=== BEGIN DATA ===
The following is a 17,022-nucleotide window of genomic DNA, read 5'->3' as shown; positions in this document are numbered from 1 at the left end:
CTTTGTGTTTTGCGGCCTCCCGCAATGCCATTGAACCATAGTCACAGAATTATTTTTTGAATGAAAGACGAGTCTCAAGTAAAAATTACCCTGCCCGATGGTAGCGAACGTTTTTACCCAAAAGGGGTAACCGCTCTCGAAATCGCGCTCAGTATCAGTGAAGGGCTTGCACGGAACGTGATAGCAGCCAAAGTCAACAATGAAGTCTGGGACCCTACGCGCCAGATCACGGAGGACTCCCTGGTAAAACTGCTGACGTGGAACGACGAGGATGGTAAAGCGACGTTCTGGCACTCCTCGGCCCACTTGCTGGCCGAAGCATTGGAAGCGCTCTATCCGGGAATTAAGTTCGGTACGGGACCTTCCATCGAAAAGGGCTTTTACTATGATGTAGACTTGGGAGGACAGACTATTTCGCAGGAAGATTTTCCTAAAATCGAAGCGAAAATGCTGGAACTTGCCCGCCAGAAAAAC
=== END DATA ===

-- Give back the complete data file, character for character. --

The following is a 17,022-nucleotide window of genomic DNA, read 5'->3' as shown; positions in this document are numbered from 1 at the left end:
CTTTGTGTTTTGCGGCCTCCCGCAATGCCATTGAACCATAGTCACAGAATTATTTTTTGAATGAAAGACGAGTCTCAAGTAAAAATTACCCTGCCCGATGGTAGCGAACGTTTTTACCCAAAAGGGGTAACCGCTCTCGAAATCGCGCTCAGTATCAGTGAAGGGCTTGCACGGAACGTGATAGCAGCCAAAGTCAACAATGAAGTCTGGGACCCTACGCGCCAGATCACGGAGGACTCCCTGGTAAAACTGCTGACGTGGAACGACGAGGATGGTAAAGCGACGTTCTGGCACTCCTCGGCCCACTTGCTGGCCGAAGCATTGGAAGCGCTCTATCCGGGAATTAAGTTCGGTACGGGACCTTCCATCGAAAAGGGCTTTTACTATGATGTAGACTTGGGAGGACAGACTATTTCGCAGGAAGATTTTCCTAAAATCGAAGCGAAAATGCTGGAACTTGCCCGCCAGAAAAAC